F. S. Bell
|Frederick Secker Bell|
|Born||17 August 1897|
|Died||23 November 1973(aged 76)|
|Years of service||c. 1913–1948|
|Commands held||HMS Exeter
|Battles/wars||Battle of the River Plate (1939)|
|Awards||Companion of the Bath|
He was educated at Matfield Grange, Kent and the Royal Naval Colleges at Osborne and Dartmouth. He served afloat in the battleship HMS Canada at the Battle of Jutland, as First Lieutenant of the destroyer HMS Scythe in the Reserve Fleet at Devonport, 1923-25, and as executive officer of HMS Repulse from 1935–38 and was promoted captain on 31 December 1938.
He took command of HMS Exeter in August 1939. Exeter's six eight-inch guns were mainly responsible for seriously damaging the Admiral Graf Spee in the Battle of the River Plate in December 1939. In this battle, Exeter also incurred severe damage from seven hits by eleven-inch shells and suffered 61 killed and 23 wounded. One salvo from the Graf Spee did a great deal of damage to the wheelhouse and killed all but three of the officers in it. Bell survived with minor injuries and he ordered that the remaining turrets should continue firing on the enemy. As damage control parties battled fires and flooding, Bell used a compass from one of the lifeboats, and commanded the ship by means of commands passed along a chain of men to the lower steering compartment where a team of men struggled with a wheel that was directly connected to the rudder. After all Exeter's guns had been put out of action but still seaworthy, Bell planned to collide with the enemy, saying "I'm going to ram the --------. It will be the end of us but it will sink him too". However the Admiral Graf Spee turned to confront the other two cruisers and Bell was ordered to withdraw for repairs at the Falkland Islands.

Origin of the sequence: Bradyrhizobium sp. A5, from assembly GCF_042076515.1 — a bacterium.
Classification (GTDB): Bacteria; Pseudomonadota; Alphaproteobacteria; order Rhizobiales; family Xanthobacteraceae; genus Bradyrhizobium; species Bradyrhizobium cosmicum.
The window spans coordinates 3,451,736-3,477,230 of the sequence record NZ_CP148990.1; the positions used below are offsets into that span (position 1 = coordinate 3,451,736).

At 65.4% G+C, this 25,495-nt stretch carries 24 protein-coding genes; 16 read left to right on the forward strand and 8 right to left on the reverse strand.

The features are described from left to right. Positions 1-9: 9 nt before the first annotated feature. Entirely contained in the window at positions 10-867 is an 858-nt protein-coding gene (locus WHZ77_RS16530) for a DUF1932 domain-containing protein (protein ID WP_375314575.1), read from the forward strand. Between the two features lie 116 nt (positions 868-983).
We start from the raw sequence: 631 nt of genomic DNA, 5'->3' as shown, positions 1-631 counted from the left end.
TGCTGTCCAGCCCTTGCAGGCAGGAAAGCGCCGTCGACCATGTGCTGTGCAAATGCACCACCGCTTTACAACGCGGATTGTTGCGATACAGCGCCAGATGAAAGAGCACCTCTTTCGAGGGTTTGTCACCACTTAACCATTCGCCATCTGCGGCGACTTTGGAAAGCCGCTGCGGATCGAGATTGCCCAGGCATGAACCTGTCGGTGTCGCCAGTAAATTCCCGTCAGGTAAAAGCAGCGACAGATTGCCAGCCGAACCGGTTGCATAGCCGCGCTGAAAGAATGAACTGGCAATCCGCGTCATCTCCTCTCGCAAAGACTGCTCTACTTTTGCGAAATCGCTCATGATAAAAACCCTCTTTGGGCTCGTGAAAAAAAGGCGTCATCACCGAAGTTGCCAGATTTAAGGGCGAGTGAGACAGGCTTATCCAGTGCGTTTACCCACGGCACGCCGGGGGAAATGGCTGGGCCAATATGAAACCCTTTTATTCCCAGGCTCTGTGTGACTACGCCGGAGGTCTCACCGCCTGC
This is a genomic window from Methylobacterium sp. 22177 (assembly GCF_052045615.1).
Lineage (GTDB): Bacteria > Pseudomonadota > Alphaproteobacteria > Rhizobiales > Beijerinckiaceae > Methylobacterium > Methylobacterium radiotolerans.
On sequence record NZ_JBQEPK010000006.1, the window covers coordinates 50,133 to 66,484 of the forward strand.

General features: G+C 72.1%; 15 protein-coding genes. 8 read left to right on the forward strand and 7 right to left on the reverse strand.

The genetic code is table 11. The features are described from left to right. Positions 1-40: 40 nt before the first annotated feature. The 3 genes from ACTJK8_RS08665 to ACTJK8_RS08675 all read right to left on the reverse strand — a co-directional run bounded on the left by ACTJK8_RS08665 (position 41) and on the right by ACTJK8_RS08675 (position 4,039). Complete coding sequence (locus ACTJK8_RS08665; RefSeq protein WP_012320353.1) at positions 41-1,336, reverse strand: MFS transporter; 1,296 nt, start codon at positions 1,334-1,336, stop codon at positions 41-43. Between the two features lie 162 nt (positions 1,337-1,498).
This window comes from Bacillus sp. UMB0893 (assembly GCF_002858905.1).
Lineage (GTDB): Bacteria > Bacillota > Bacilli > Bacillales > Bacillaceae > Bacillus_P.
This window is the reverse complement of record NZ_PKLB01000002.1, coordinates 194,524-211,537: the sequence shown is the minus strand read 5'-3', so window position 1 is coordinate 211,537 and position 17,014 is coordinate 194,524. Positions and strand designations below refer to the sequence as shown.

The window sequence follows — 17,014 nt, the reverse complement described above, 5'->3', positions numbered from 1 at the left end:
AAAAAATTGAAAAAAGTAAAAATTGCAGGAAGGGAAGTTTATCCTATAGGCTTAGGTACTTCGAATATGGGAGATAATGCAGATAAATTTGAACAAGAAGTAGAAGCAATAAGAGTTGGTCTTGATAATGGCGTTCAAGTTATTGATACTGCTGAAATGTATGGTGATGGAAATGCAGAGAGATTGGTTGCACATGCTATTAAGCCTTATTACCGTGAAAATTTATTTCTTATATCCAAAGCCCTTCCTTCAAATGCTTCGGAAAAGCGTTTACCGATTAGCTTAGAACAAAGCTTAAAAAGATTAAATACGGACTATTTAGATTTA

The captain, eight officers and 79 members of the crew were given the Freedom of the City of Exeter on 29 February 1940, and were welcomed by a crowd of 50,000 cheering residents. The crew marched through the streets with fixed bayonets, carrying HMS Exeter's shell-torn White Ensign through the streets.
Bell also commanded HMS Anson in 1945. He retired from the Navy owing to ill health on 8 January 1948.
- Grove, Eric The Price of Disobedience, Naval Institute Press ISBN 1-55750-429-6.